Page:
• The background-colored elements and red ellipses are added by me for pointing to the important terms-of-formula

• Are you saying that Candelpergher's Ramanujan summation is not the usual Ramanujan summation? Nov 24, 2019 at 0:30
• @ziggurism- I say, that this may be after my fast skimming through that part of the chapter. One must compare this with the official definitions, which we have likely in the WP, mathworld, Springer-onlineencyclopedia. I've also a nice article of Eric Delabaere on Ramanujan summation (in the form of "Summary by Vincent Puyhaubert") but shall not have much time to check this all deeper. Nov 24, 2019 at 0:36
• If it's this paper: pdfs.semanticscholar.org/3ab4/…, it seems to use the same definition as Candelpergher, and Delabaere computes the same formula on the last line of the paper: $\sum^{\mathcal R} \frac{1}{n^z} = \zeta(z) - \frac{1}{z-1}$ Nov 24, 2019 at 1:09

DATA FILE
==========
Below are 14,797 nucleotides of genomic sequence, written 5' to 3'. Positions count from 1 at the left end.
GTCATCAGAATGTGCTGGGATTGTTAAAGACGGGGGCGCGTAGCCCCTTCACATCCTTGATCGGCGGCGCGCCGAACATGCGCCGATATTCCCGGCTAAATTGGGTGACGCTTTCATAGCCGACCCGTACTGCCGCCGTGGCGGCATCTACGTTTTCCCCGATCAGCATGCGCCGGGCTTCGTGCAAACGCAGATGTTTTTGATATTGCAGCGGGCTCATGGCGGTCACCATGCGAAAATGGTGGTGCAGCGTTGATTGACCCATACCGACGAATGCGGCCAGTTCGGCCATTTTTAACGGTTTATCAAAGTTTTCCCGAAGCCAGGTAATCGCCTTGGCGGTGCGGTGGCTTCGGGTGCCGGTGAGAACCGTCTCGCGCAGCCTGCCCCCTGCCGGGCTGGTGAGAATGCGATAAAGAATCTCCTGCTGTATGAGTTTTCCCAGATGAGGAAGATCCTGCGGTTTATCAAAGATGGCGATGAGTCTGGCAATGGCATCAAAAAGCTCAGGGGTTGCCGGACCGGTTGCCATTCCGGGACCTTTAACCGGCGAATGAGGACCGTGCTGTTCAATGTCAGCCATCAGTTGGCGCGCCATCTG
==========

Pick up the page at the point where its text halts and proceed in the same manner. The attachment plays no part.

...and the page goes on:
• @ziggurism -ah well, then this seems also the same what I've meant/understood. I only thought it might be helpful to avoid irritations to make the difference between "Ramanujan summation" of a series and "Ramanujan sum" of a series more explicite and clearer. Nov 24, 2019 at 1:16
• Hi Gottfried. I emailed Candelpergher and he confirmed what I think you are also saying: Ramanujan identified one part of the series, which he called a sum, but is just one term in what Candelpergher and Delabaere are calling the sum. So they do come up with a different answer than Ramanujan. Candelpergher said the point was to ensure that the sum of an analytic function was still analytic. $\zeta(s) - \frac{1}{s-1}$ is analytic at $s=1$, while $\zeta(s)$ is not. Dec 3, 2019 at 16:42

Yes, it is different conventions and of course I prefer the one which coincides with other regularization methods